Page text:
Page added on January 5, 2012
As all of us know very well, we Maldivians are a pious Muslim community who have it enshrined in our constitution that to be a Maldivian necessarily means to be a Muslim. If we give up our Muslim identity, our rights as a Maldivian citizen are taken away automatically.
How this has been accommodated within the framework of the International Convention on Human Rights (of which we are a signatory) is still a mystery to me. For it says that every human being has the right to the freedom of conscience. And what is freedom of conscience if we cannot choose our religion?
Recently I found myself discussing the issue with some friends and we thought of a scenario where a Maldivian waiter is serving non-Muslims in a resort. The waiter will serve all alcoholic beverages that the guests (referred in this article as non-Muslims) request for. He will also catch glimpses of them wearing bikinis and frolicking about in the white sandy beaches. And yet, he himself is strictly prohibited from any such behavior, not only because of his job description as a waiter, but because, if he chooses to engage in any of these activities he is facilitating his guests with, he will find himself a criminal. I told my friends that I found this contradiction a bit troublesome. I understand that some Maldivians justify this state of things by citing various reasons.
Even though the Maldivian constitution was last revised as recently as 2008, it clearly states that a Maldivian citizen can only be a Muslim. And from this follows other laws and regulations which prohibit Maldivians from consumption of alcohol and any other behavior that is deemed outside of the Muslim moral code. And tourism regulation in the country is perhaps a good example of this. We facilitate tourists to travel thousands of miles and spend as much dollars to travel to the beautiful islands of the Maldives (of which we are the inhabitants) and do things we believe will only take them closer to hell; drink alcohol, engage in sex outside marriage, wear revealing clothes in public, etc. So we have a situation where we ourselves refrain from the bad things but actually help others who do not belong to our community to do these very sinful things. The same laws of the land has different provisions to different persons, and while some laws describe us as having certain unalienable rights, others deny us those very same rights.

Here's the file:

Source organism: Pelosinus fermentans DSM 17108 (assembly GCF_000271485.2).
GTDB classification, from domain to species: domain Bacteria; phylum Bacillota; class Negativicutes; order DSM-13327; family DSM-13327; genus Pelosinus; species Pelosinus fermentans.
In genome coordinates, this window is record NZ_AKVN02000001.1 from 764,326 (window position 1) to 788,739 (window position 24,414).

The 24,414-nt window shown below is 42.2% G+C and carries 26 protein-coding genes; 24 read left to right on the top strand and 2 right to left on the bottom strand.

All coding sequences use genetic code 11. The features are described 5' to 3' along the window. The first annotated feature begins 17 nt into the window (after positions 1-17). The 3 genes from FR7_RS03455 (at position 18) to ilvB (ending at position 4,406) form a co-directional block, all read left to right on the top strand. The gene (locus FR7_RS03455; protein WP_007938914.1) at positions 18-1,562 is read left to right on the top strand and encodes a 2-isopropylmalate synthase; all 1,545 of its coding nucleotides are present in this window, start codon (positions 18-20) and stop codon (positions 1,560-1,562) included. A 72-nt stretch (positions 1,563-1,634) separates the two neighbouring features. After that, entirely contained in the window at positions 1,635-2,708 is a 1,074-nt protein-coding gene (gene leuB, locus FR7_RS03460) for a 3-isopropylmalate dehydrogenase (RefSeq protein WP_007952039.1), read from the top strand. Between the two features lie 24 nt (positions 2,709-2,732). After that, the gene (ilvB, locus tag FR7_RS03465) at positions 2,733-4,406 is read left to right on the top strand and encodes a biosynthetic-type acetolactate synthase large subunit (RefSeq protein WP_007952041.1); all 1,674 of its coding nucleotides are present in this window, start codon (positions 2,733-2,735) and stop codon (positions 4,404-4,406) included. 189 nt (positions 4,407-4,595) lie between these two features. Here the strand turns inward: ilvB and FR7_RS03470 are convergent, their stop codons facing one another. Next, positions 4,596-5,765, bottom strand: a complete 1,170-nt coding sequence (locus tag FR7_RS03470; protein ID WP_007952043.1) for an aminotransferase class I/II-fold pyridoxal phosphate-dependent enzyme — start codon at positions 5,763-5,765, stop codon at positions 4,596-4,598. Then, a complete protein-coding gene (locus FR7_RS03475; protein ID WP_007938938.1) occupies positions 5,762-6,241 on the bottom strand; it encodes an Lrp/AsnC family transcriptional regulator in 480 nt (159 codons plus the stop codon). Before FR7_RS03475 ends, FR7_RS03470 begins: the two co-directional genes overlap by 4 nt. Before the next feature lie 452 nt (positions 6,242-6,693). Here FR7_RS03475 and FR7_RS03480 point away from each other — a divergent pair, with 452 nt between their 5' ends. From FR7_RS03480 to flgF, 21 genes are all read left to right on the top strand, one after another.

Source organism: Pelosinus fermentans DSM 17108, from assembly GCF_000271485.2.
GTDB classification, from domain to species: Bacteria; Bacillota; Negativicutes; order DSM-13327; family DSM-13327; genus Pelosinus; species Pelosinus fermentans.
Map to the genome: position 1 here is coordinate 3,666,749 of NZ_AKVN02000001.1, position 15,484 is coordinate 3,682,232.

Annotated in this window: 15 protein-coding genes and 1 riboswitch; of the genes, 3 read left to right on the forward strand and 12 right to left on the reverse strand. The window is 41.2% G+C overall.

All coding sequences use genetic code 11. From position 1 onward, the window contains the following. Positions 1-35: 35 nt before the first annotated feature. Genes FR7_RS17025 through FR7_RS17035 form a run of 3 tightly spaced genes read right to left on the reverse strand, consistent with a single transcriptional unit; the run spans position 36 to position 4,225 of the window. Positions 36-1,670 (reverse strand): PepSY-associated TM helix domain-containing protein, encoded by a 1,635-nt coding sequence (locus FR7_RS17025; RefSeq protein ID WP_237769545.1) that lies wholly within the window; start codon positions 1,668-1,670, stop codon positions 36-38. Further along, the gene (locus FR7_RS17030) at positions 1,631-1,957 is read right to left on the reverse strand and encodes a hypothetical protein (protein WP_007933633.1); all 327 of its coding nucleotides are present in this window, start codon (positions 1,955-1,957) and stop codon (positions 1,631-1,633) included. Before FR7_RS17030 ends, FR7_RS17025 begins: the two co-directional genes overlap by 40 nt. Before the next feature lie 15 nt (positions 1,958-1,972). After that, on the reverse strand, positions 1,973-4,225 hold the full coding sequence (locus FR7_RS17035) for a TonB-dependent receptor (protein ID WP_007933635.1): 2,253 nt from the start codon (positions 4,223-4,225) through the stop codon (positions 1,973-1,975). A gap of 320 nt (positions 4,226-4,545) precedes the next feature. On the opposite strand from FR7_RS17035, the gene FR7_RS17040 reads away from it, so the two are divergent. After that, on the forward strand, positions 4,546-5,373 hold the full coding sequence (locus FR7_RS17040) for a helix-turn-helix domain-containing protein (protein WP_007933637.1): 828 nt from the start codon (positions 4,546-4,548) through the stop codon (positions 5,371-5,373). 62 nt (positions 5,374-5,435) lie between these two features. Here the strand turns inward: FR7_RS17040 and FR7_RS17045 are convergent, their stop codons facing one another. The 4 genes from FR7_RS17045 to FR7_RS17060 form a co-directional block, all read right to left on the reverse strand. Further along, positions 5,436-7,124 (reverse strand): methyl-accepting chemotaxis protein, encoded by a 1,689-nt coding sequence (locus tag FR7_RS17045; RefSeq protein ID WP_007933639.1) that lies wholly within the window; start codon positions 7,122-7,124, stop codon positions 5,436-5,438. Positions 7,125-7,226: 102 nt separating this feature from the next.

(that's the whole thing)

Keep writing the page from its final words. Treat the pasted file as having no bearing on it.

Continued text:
I have often thought of bringing this up with the MPs that represent the community I live in, who are individuals vested with the responsibility to scrutinize the laws of the country so as to make them more compatible with our beliefs and outlook. However, after seeing them on TV recently and hearing them speak on the radio, I have come to the conclusion that a majority of these MPs will not warm up to such an idea. I find some of them highly insular and provincial. And sometimes I wonder what they are trying to achieve by being in the parliament.
A friend recently commented that ‘Maldivians are the niggers of this country’, encapsulating the feelings I have tried to state above. He was referring to the black Americans in USA who were deprived of even the basic human rights until the Civil Rights Movement. It is one thing to have attitudes about things, but it is quite another to enshrine them in the highest code of regulation for a community, the Constitution.
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